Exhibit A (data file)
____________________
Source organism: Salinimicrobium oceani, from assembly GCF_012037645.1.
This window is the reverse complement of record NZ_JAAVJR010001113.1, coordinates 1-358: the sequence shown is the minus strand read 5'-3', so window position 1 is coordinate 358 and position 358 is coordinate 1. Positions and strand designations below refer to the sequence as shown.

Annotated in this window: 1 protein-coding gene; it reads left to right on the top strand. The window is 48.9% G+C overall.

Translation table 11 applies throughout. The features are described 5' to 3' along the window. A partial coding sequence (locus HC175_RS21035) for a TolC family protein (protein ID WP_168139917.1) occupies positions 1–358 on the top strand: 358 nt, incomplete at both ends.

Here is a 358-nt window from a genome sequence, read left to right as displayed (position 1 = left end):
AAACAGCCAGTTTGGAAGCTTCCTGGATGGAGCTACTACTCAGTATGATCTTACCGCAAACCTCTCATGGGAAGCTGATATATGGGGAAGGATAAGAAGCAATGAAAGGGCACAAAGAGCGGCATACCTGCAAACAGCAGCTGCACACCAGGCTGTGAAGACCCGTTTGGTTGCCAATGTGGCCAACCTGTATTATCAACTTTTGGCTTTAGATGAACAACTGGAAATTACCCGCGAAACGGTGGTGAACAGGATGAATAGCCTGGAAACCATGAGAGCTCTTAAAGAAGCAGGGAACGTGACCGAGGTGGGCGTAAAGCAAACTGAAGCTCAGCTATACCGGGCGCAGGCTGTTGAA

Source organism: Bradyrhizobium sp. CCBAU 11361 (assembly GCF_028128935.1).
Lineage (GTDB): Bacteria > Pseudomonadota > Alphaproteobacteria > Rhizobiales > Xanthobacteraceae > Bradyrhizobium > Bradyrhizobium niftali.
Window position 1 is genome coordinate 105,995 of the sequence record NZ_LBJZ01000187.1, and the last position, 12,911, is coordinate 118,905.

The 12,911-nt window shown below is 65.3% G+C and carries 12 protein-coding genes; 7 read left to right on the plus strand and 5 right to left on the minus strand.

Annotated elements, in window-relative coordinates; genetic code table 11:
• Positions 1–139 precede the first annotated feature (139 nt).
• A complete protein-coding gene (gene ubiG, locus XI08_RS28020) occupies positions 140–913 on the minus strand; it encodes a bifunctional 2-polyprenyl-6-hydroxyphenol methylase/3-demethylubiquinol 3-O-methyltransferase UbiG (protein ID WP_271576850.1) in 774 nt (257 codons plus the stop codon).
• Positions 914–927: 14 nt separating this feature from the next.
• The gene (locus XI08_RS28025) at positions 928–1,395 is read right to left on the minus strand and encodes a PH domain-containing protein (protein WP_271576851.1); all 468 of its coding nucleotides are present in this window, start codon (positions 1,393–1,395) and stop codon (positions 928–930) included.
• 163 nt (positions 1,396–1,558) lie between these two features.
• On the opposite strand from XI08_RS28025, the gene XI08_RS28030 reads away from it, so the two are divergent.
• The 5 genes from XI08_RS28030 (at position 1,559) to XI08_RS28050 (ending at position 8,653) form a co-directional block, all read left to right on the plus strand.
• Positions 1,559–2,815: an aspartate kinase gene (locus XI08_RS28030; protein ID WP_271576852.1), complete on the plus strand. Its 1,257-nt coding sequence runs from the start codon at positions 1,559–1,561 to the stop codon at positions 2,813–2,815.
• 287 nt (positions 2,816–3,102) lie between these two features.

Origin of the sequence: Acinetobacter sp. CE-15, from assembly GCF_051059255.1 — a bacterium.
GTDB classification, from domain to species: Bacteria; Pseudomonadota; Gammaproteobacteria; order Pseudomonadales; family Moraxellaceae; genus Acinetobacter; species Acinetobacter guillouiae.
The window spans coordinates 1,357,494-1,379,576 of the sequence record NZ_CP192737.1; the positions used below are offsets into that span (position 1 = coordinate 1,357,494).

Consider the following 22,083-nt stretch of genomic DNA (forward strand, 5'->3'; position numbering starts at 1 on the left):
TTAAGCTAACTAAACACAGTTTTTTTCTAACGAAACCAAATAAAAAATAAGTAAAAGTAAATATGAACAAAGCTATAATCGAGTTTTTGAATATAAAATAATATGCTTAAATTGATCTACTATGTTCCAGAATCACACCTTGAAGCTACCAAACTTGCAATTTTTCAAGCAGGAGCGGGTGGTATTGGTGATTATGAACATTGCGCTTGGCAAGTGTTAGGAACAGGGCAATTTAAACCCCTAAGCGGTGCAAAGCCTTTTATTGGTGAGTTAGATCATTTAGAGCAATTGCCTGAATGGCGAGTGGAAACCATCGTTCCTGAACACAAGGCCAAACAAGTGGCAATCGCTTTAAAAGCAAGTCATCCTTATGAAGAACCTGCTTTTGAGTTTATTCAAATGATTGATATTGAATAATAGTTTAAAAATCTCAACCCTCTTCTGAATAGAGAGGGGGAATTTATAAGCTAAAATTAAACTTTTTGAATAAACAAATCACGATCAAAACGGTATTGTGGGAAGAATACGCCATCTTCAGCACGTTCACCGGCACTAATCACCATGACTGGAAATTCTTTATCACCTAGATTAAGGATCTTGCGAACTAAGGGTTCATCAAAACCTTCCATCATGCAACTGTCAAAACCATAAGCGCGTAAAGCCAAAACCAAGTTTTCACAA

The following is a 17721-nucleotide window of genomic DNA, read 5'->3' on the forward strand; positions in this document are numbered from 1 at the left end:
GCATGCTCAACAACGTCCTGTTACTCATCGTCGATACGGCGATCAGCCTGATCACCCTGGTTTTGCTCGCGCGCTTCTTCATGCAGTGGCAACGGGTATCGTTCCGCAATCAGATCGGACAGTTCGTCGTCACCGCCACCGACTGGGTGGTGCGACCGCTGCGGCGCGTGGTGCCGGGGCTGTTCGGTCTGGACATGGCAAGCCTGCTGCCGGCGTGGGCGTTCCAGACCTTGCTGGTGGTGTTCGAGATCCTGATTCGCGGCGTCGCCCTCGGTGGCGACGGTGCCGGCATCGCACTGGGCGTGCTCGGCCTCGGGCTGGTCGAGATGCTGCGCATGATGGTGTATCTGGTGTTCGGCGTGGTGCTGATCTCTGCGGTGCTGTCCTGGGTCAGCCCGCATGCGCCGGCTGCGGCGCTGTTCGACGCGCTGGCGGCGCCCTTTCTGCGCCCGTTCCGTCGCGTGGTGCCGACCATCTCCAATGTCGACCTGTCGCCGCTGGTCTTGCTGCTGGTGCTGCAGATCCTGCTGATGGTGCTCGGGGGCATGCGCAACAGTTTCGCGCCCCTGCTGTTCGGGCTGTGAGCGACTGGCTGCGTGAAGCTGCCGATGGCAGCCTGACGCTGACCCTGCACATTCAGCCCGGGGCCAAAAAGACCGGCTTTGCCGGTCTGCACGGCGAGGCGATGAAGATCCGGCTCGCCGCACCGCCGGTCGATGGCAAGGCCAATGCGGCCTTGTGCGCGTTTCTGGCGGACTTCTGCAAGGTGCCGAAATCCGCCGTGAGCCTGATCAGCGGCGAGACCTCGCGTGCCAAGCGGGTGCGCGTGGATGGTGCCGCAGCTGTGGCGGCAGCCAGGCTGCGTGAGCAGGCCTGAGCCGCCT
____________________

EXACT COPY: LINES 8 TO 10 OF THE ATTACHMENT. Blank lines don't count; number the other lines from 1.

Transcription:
Lineage (GTDB): Bacteria > Pseudomonadota > Alphaproteobacteria > Rhizobiales > Xanthobacteraceae > Bradyrhizobium > Bradyrhizobium niftali.
Window position 1 is genome coordinate 105,995 of the sequence record NZ_LBJZ01000187.1, and the last position, 12,911, is coordinate 118,905.

The 12,911-nt window shown below is 65.3% G+C and carries 12 protein-coding genes; 7 read left to right on the plus strand and 5 right to left on the minus strand.